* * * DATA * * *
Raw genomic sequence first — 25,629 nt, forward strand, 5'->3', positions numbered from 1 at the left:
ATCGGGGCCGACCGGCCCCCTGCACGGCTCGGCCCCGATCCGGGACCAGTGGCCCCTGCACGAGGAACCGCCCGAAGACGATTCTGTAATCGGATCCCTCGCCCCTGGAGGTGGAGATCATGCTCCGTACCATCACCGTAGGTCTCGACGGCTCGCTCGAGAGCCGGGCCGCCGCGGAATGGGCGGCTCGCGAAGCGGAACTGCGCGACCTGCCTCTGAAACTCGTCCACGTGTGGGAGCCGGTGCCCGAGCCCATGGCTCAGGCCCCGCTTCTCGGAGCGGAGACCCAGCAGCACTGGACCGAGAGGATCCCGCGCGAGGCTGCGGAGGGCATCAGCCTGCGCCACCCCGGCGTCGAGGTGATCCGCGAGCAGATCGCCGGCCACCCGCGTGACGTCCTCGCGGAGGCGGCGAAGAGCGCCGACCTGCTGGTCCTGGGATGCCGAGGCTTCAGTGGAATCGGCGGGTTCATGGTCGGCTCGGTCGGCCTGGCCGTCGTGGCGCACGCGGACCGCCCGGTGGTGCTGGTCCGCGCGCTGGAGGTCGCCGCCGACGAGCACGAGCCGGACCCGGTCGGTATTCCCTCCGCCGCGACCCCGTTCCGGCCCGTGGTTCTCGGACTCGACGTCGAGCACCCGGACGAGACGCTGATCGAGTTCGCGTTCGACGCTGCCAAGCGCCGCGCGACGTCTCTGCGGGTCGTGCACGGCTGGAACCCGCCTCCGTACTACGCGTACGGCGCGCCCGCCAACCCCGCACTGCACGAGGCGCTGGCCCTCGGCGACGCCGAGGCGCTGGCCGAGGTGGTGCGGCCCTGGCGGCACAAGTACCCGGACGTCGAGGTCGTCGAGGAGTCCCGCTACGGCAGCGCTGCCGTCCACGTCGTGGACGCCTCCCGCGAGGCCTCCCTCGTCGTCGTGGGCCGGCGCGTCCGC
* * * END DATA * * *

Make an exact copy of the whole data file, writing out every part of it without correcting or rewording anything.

Raw genomic sequence first — 25,629 nt, forward strand, 5'->3', positions numbered from 1 at the left:
ATCGGGGCCGACCGGCCCCCTGCACGGCTCGGCCCCGATCCGGGACCAGTGGCCCCTGCACGAGGAACCGCCCGAAGACGATTCTGTAATCGGATCCCTCGCCCCTGGAGGTGGAGATCATGCTCCGTACCATCACCGTAGGTCTCGACGGCTCGCTCGAGAGCCGGGCCGCCGCGGAATGGGCGGCTCGCGAAGCGGAACTGCGCGACCTGCCTCTGAAACTCGTCCACGTGTGGGAGCCGGTGCCCGAGCCCATGGCTCAGGCCCCGCTTCTCGGAGCGGAGACCCAGCAGCACTGGACCGAGAGGATCCCGCGCGAGGCTGCGGAGGGCATCAGCCTGCGCCACCCCGGCGTCGAGGTGATCCGCGAGCAGATCGCCGGCCACCCGCGTGACGTCCTCGCGGAGGCGGCGAAGAGCGCCGACCTGCTGGTCCTGGGATGCCGAGGCTTCAGTGGAATCGGCGGGTTCATGGTCGGCTCGGTCGGCCTGGCCGTCGTGGCGCACGCGGACCGCCCGGTGGTGCTGGTCCGCGCGCTGGAGGTCGCCGCCGACGAGCACGAGCCGGACCCGGTCGGTATTCCCTCCGCCGCGACCCCGTTCCGGCCCGTGGTTCTCGGACTCGACGTCGAGCACCCGGACGAGACGCTGATCGAGTTCGCGTTCGACGCTGCCAAGCGCCGCGCGACGTCTCTGCGGGTCGTGCACGGCTGGAACCCGCCTCCGTACTACGCGTACGGCGCGCCCGCCAACCCCGCACTGCACGAGGCGCTGGCCCTCGGCGACGCCGAGGCGCTGGCCGAGGTGGTGCGGCCCTGGCGGCACAAGTACCCGGACGTCGAGGTCGTCGAGGAGTCCCGCTACGGCAGCGCTGCCGTCCACGTCGTGGACGCCTCCCGCGAGGCCTCCCTCGTCGTCGTGGGCCGGCGCGTCCGC